by | Nov 21, 2008 | Detroit Free Press | 0 comments

Hello, Mr. X? This is Lou Holtz.

Lou! Thanks for calling me back. You know this conversation must remain secret.

Of course.

We don’t want Coach Y getting suspicious.


So, Lou. You want back in the NFL.

I certainly do, Mr. X. With all my heart.

Can I ask why you left Notre Dame?

Gosh, sir, that’s tough. The kids were truly wonderful, and I pray that I led them with a strong hand and a wise heart, but in my soul there burns a passion for new horizons.

They told you to take a hike.

Pretty much, yes, sir.

Well, we’re very interested in what you could bring to our NFL team. As you know, we’ve been struggling the last few years.

Yes, sir. I’ve noticed that. And I have some ideas. May I be bold?

Be bold, Lou.

Well, you need a running back.

Tell me about it.

If I were in charge, I’d scour the country, looking for the best rusher. And when I found him, I’d go to his house and talk to his mama. And I’d eat some of her pie. And I’d tell her why our NFL team is the best in the nation, and how proud she’d be if he played there, and how her son would stay on the straight and narrow, and hardly drink at all, and–


Yes, sir?

We don’t recruit in the NFL. We draft.

Oh . . . right! I knew that.

We also sign free agents.

Then I’d find us the best free agents. I’d convince them that our city was the best city, and playing for us would prepare them for life after football, and–


Yes, sir?

We can’t sign anyone. We’re over our cap.


Yes. We have a salary cap in the NFL.

Oh . . . right! I knew that.

Prime-time players

Now, Lou, with all the losing we’ve had, we’re suffering a bit of an image problem.

I noticed that, sir. And may I be bold?

Be bold, Lou.

Thank you, sir. The dang problem is, you’re not on TV enough. Heck, I never let that happen at Notre Dame. I call the network boys and say, “Fellas, we want this weekend to be a prime-time game! Yes, sir. And next week, too! And you better snap to it, or we’ll find us another network–“


Yes, sir?

Our team doesn’t have its own network.

You don’t?

We’re part of the NFL package.

You mean . . . they can put you on TV whenever they feel like it?


And keep you off when they don’t feel like it?

You got it.

Goodness . . . that’s terrible. You poor man.

Uh, Lou? You sure you want this job?

Switching to Plan B

Sir, I know I might be a bit rusty. But I know football. And I can get your team to the top of the polls.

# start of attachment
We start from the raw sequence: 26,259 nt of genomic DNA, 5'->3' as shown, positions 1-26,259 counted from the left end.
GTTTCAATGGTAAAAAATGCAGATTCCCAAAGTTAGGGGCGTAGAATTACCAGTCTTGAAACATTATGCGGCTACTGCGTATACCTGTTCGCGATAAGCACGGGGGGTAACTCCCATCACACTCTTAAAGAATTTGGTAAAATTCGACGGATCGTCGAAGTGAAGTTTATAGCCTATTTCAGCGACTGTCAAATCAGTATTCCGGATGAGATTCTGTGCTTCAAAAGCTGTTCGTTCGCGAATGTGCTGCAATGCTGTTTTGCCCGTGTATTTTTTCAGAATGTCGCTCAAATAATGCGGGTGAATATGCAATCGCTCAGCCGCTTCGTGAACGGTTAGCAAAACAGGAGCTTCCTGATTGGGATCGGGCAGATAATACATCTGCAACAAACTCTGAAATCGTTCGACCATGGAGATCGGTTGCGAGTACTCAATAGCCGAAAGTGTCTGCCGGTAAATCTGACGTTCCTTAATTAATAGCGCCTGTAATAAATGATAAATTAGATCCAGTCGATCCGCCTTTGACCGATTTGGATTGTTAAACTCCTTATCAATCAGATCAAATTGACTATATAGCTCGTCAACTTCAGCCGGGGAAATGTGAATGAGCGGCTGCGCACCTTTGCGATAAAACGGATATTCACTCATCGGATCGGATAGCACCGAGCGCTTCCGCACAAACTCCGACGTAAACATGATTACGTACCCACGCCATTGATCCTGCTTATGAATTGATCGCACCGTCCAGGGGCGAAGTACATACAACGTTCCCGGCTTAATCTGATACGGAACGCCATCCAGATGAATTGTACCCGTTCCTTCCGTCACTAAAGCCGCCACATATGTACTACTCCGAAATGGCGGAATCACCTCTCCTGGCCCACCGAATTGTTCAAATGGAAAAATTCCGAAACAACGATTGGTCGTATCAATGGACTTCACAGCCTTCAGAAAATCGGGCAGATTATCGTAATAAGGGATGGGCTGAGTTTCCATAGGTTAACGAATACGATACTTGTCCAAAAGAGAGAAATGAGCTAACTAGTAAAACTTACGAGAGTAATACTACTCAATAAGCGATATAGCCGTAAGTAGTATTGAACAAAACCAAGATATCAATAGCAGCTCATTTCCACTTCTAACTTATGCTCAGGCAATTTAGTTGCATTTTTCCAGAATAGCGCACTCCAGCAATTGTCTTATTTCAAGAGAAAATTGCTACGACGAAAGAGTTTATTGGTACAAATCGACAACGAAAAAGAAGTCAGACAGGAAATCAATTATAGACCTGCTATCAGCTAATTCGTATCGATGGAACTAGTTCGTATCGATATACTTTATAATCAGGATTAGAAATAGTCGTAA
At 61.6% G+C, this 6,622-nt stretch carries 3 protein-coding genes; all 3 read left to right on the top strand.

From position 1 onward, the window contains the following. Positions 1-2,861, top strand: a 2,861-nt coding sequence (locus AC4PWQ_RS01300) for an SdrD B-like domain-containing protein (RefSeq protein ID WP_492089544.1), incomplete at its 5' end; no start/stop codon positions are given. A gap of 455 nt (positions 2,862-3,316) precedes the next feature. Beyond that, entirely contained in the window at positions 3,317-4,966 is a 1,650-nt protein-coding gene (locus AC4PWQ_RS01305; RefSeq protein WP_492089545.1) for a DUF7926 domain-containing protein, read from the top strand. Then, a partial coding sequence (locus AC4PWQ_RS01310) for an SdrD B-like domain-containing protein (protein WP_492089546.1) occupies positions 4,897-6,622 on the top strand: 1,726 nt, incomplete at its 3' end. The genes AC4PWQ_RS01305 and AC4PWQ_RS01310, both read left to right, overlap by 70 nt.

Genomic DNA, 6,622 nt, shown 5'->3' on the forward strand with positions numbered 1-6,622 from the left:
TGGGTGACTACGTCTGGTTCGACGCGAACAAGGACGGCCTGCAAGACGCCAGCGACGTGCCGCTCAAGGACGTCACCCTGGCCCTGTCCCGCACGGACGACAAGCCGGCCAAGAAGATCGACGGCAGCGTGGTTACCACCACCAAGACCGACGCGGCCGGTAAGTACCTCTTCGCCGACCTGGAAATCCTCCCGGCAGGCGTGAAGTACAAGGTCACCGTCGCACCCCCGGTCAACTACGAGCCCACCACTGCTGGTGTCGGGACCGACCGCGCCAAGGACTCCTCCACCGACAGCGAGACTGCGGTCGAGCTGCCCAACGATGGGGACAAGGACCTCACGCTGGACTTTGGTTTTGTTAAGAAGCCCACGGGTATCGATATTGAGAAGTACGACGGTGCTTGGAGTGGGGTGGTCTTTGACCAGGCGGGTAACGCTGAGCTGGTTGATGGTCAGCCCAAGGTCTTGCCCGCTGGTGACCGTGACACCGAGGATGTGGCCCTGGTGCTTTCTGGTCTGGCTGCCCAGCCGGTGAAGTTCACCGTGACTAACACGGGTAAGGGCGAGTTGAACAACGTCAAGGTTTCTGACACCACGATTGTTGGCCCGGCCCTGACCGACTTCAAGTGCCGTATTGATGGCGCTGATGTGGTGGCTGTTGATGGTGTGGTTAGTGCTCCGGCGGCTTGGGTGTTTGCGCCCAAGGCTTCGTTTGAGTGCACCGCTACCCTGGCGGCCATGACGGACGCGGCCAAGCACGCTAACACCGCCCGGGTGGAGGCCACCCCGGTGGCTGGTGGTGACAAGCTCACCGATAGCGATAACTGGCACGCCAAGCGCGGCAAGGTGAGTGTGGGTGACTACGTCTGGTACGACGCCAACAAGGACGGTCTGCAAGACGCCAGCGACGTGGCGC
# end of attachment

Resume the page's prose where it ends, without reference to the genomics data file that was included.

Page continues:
You mean the playoffs.

Playoffs. Right. I knew that.

Now, Lou, you know you’d be coming to a team with a losing tradition.

I have some thoughts on that, too, sir. May I be brash?

Be brash, Lou.

Your schedule is too tough. Look at this. You play San Francisco and Green Bay in back-to-back weeks. Now that’s just asking too much. At Notre Dame I like to slip in a Rutgers. Maybe a Vanderbilt. I think you need to schedule things better, take some weeks off–



The schedule comes from the league.

The league? Oh . . . right! I knew that.

Lou, maybe you ought to rethink this. I mean, we have real problems, like, well, Player Z.

Yes, sir, I heard.

So you know about his arrest, his booze, the four exotic dancers and the men from Colombia.

It’s a fine school, Columbia.

I meant the country.


Lou, PLayer Z has become an embarrassment for us.

Sir, may I be blunt?

Be blunt, Lou.

I would sit that young man down, explain to him how he’s screwing up his life — pardon me, can I say screwing up?

This is the NFL.

Thank you, sir. And I would tell him, son, I’m benching you for your own good. And I won’t let you back until you attend all of your classes.


Yes, sir?

He doesn’t go to class.

Well, that’s his problem.

He’s also suing us for $100 million.


Lou, I think this was a mistake–

But wait, sir! I have another idea. At the far end of the stadium, we paint a big touchdown Jesus. And we get gold helmets, and very rich benefactors–

Lou, I’ve got to go, Coach Y is calling.

Coach Y?

Yes, I’m thinking of extending his contract.


Submit a Comment

Your email address will not be published. Required fields are marked *

This site uses Akismet to reduce spam. Learn how your comment data is processed.

New book, The Little Liar, arrives November 14. Get the details »

Mitch Albom writes about running an orphanage in impoverished Port-au-Prince, Haiti, his kids, their hardships, laughs and challenges, and the life lessons he’s learned there every day.

Subscribe for bonus content and giveaways!